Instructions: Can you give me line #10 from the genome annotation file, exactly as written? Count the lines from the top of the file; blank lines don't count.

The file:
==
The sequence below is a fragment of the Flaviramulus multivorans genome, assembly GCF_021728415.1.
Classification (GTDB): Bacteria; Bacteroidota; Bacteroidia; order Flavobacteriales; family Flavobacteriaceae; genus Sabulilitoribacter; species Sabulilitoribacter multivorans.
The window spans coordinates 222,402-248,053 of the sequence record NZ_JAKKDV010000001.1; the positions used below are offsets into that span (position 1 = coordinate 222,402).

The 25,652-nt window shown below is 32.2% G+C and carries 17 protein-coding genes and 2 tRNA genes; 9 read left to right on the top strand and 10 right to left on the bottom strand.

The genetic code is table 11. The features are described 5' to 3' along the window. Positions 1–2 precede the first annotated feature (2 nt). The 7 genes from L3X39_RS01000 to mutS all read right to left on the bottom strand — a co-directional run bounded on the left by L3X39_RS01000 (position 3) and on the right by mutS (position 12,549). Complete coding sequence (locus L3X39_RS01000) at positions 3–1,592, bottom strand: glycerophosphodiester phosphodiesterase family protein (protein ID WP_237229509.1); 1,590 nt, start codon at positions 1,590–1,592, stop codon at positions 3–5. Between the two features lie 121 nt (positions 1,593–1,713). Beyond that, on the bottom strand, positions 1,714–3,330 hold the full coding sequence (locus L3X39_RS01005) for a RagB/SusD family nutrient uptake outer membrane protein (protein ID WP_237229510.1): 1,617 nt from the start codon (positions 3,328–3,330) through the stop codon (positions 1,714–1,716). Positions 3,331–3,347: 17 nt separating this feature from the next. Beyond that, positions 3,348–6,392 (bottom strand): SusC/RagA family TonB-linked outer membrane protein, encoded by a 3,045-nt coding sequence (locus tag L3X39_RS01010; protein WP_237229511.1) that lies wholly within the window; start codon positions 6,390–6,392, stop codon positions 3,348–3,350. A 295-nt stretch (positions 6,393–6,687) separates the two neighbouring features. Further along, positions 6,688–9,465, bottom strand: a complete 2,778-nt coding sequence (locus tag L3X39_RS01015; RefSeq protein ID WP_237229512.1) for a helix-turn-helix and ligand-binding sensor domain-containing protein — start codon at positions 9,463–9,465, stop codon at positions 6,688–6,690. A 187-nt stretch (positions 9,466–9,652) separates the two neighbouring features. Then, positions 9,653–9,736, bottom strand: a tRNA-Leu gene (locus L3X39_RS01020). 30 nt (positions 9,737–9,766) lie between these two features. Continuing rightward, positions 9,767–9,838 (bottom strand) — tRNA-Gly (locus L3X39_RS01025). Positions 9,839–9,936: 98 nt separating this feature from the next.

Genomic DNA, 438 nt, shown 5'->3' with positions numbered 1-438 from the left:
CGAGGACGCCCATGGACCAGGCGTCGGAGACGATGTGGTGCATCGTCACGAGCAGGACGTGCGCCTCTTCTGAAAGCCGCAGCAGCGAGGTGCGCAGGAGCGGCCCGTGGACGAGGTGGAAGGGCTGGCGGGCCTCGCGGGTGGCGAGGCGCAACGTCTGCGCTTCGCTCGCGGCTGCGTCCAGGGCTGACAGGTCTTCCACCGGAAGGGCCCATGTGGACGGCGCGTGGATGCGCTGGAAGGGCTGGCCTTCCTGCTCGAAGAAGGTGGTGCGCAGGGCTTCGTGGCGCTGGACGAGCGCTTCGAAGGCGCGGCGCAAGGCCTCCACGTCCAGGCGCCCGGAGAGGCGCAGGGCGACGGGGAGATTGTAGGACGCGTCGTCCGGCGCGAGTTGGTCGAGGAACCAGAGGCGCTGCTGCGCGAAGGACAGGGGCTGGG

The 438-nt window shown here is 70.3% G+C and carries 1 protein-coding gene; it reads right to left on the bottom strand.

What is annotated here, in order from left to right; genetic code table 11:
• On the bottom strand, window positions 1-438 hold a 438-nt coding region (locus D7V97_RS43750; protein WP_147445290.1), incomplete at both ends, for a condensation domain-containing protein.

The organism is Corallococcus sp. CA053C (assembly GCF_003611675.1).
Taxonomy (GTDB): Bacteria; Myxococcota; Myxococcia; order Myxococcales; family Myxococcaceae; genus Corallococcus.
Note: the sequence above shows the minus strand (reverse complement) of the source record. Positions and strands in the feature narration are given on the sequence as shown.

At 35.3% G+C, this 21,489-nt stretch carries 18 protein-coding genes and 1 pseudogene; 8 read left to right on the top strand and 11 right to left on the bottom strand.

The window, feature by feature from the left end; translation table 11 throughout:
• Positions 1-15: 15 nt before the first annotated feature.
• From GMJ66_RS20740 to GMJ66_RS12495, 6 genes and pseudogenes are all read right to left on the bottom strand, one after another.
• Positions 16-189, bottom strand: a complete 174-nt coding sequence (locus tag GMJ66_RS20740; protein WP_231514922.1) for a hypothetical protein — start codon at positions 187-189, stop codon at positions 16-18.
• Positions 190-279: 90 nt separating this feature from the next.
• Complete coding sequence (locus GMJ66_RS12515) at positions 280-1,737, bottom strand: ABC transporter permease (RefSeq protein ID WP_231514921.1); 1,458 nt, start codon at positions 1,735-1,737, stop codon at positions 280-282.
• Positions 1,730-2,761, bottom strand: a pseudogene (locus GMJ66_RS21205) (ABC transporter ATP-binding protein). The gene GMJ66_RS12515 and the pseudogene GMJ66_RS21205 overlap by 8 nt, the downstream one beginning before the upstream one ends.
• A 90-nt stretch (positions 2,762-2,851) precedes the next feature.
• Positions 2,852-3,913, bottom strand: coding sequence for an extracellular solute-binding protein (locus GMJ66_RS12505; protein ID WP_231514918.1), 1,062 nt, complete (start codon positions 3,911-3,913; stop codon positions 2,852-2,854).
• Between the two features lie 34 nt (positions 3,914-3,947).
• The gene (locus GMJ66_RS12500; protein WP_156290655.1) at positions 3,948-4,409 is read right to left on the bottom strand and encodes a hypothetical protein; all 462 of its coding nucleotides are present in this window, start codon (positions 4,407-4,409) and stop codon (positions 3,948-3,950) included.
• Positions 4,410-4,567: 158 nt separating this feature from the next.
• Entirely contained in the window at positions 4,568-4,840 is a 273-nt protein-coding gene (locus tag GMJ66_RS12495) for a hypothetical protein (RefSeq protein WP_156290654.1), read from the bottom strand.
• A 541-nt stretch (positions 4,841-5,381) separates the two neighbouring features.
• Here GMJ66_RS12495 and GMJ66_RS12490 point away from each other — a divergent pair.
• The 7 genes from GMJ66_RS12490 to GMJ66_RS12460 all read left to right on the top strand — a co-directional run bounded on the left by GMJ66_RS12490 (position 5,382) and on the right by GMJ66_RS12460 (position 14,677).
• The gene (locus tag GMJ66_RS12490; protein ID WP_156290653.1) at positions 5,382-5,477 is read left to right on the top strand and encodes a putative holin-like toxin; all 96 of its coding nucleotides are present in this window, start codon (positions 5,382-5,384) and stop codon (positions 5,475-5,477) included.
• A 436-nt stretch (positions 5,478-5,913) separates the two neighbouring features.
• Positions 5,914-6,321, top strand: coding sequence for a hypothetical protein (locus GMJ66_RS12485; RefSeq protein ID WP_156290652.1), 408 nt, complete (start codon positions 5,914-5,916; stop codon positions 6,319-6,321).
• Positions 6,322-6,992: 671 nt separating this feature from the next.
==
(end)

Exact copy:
• On the bottom strand, window positions 1-438 hold a 438-nt coding region (locus D7V97_RS43750; protein WP_147445290.1), incomplete at both ends, for a condensation domain-containing protein.